With Disney’s acquisition of the 20th Century Fox film and television divisions set to close any day now, it seems like a sure bet that a number of projects that were in development at the studio will most likely end up on the scrap heap. For fans of Fox’s X-Men franchise that means films like Gambit and Kitty Pride will most likely not make it into theaters once those characters are moved over to Disney subsidiary Marvel Studios. But according to Fargo creator Noah Hawley, the screenplay he wrote to spinoff the Fantastic Four villain Doctor Doom may survive the transition.
Speaking with Deadline, Hawley revealed that he has had a discussion with Marvel Studios chief Kevin Feige about the screenplay and has offered to pass along a copy for his perusal, though he admits that they have had no further conversations about the film.
Hawley has described his screenplay as a “Cold War-era, geopolitical” thriller in which Victor Von Doom, the ruler of the isolationist nation of Latveria, decides to open up the country to the outside world and as part of the process invites the first outside journalist to the region. (I would imagine that there are some parallels to North Korea that could be made.)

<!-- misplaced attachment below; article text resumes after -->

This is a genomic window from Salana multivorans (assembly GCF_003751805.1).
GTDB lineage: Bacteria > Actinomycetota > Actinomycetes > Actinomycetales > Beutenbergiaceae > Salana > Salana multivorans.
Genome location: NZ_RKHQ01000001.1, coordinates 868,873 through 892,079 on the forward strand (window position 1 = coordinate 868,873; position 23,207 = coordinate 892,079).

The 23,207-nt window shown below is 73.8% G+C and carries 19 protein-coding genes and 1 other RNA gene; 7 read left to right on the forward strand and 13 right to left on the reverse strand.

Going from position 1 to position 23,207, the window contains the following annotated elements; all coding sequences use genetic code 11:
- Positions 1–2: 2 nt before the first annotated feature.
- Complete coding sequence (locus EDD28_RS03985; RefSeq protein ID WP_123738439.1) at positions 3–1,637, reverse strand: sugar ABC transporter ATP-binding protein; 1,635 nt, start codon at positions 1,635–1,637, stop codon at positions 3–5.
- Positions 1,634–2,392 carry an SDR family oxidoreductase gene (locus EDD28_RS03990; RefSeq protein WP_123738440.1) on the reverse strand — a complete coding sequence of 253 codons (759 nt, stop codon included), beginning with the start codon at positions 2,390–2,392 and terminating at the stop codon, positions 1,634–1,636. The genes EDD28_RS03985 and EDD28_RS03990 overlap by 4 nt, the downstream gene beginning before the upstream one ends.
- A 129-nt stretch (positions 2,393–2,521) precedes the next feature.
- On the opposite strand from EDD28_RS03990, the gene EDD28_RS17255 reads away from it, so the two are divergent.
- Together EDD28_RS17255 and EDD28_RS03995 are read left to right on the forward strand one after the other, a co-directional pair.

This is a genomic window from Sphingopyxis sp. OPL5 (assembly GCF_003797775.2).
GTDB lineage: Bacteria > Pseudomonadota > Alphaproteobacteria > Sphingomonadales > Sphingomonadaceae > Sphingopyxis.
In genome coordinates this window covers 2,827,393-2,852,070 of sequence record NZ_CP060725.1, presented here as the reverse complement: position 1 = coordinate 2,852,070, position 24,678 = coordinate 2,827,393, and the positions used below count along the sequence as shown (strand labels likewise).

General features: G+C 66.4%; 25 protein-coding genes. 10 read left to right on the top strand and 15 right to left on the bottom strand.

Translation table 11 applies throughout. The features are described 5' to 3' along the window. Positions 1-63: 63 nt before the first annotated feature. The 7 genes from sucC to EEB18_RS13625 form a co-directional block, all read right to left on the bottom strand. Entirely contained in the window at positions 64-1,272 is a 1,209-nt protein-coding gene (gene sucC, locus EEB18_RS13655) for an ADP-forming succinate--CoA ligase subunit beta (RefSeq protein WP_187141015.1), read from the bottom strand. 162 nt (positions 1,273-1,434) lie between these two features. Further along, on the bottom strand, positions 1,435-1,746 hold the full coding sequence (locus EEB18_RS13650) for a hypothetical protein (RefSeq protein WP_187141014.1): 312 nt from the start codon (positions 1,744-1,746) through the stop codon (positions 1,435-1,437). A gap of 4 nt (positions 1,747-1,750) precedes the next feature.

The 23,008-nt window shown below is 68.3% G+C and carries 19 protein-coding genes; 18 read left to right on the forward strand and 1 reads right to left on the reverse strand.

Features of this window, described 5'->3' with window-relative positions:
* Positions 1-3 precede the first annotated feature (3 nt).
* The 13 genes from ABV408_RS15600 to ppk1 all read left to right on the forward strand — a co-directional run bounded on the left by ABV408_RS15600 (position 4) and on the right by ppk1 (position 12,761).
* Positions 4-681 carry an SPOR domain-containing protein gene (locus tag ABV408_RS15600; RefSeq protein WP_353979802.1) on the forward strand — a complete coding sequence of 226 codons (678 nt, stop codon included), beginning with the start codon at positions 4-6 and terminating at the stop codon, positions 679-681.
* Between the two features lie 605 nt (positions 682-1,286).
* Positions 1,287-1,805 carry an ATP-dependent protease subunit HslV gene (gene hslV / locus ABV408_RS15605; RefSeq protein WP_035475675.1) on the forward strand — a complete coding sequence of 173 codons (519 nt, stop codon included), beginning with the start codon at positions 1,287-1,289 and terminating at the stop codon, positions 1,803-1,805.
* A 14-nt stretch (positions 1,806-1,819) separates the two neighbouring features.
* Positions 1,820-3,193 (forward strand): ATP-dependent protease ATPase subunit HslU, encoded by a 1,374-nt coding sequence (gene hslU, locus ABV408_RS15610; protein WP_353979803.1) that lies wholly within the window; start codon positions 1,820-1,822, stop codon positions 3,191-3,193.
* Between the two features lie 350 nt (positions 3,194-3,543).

While I am sure that fans are anxious to see a Doctor Doom fighting his long-time nemesis the Fantastic Four in a new movie under the aegis of Marvel Studios. Given the previous attempts to bring these characters to the big screen, Marvel can only succeed where Fox previously failed. But even with the prospect of a good Fantastic Four film, do we really need Doom showing up as the bad guy? Personally, I would much prefer to see a deeper dive into the FF’s character bench than what we have seen so far. That doesn’t mean that Marvel couldn’t pursue Hawley’s take on the character. Have the FF off in their own film, but introduce the concept of the country of Latveria and Doom in a separate film from Hawley. Heck, if done the right way, it could be sort of the antithesis of Black Panther.
Alternatively, maybe spin off Dr. Doom into a non-MCU film of his own. Warners seems to be experimenting with the idea that some of its superhero movies will be connected, while others – like the Todd Haynes directed- The Joker – are getting their own standalone feature, unfettered by the larger franchise’s concerns for interconnectivity.